A second-hand teabag, a spoonful of sugar and a large quantity of milk- that’s how I remember it.
We’d be having a sleepover at Nana’s. Already in our pyjamas, with a tea towel tucked into our collars in case of spillage, sipping the warm, milky tea while Sandy Pussycat stretched himself out on the hearth rug.
These are my memories of tea.
We’d be at Granny’s, in her farm house kitchen, eating crusty cheese rolls while various dogs wound in and out of table legs and human legs.
The teacups were pale blue or yellow and she always used a teapot. Always milk first. Everyone added their own sugar, which invariably meant you put at least three spoonfuls in your tiny cup.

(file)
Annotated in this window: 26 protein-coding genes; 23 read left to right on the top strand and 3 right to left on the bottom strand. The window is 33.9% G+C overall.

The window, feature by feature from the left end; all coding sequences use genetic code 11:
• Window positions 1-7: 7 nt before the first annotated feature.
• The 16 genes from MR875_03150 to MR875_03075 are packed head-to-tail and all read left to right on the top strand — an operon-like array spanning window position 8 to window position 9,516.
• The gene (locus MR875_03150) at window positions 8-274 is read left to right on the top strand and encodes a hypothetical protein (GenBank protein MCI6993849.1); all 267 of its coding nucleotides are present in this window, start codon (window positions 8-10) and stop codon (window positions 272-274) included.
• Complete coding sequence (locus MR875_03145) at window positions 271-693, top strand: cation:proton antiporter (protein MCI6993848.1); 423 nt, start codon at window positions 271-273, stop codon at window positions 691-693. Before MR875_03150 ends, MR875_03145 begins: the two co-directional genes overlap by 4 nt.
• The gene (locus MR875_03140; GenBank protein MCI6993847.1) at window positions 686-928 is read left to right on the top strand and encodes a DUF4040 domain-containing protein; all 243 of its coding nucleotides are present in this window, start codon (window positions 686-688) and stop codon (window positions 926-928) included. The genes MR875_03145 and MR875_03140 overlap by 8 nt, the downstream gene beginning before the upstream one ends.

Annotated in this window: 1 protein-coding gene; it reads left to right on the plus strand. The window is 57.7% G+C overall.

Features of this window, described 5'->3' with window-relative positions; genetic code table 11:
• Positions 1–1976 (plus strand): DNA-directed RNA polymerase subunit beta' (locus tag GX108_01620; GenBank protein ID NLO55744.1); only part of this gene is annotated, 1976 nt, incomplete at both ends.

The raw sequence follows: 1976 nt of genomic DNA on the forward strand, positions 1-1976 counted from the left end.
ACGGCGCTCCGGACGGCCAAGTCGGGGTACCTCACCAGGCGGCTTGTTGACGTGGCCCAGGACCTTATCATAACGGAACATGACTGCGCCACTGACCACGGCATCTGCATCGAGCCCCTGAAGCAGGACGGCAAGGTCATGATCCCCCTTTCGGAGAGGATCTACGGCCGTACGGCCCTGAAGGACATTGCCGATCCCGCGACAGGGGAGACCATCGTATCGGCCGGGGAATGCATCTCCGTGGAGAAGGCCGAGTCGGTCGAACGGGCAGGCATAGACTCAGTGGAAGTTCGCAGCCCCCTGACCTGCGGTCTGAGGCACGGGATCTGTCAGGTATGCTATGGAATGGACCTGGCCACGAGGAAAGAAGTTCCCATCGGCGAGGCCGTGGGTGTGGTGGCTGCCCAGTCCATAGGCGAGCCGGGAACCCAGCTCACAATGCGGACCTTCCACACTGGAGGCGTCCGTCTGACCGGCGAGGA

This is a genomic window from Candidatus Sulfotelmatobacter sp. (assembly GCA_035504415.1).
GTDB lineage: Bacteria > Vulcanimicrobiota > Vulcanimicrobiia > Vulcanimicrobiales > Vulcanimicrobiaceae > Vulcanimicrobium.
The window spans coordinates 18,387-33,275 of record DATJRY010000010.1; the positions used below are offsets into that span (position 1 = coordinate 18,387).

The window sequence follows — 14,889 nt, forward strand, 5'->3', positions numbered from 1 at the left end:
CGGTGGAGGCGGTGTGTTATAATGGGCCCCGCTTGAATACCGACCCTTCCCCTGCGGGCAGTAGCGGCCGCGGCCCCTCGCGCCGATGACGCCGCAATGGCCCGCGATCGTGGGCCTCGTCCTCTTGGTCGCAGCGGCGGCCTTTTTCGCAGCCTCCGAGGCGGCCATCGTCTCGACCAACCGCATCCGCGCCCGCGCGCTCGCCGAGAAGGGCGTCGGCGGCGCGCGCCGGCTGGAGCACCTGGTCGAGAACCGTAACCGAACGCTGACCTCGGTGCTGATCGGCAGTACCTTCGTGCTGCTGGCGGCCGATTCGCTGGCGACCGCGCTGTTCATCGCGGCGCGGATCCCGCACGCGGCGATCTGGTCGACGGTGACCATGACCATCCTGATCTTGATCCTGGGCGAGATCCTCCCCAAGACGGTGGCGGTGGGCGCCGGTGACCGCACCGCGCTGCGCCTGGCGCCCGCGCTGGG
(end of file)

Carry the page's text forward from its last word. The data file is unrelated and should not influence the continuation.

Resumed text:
Farv always said you weren’t grown up unless you drank tea or coffee. I tried both. I didn’t like either. Tea didn’t taste the same at home.
A builder called Stuart was at our house. He drank tea like a chain-smoker puffed on cigarettes. He had a round, friendly face and we all thought he was wonderful.
Muv would send me to collect his cup for the next round and, completely deadpan, he’d say “I had to chew that!”
“Right, that’s it!” I thought, spooning marmite, gravy granules and a few drops of Tabasco into his brew. George’s Marvellous Medicine.
The tea came out of a machine. So did the coffee and the orange squash. I was new and everyone drank something different. A 32, a 34… They all knew the machine’s code for their preference.
The tea was thin and smelt horrid, but the office was cold and the liquid was warming.
I carried six steaming cups on a tray. One of ‘the men’ made me jump and what I didn’t spill on my poor hands became jumbled up in the cups. Hot chocolate-tea was surprisingly pleasant.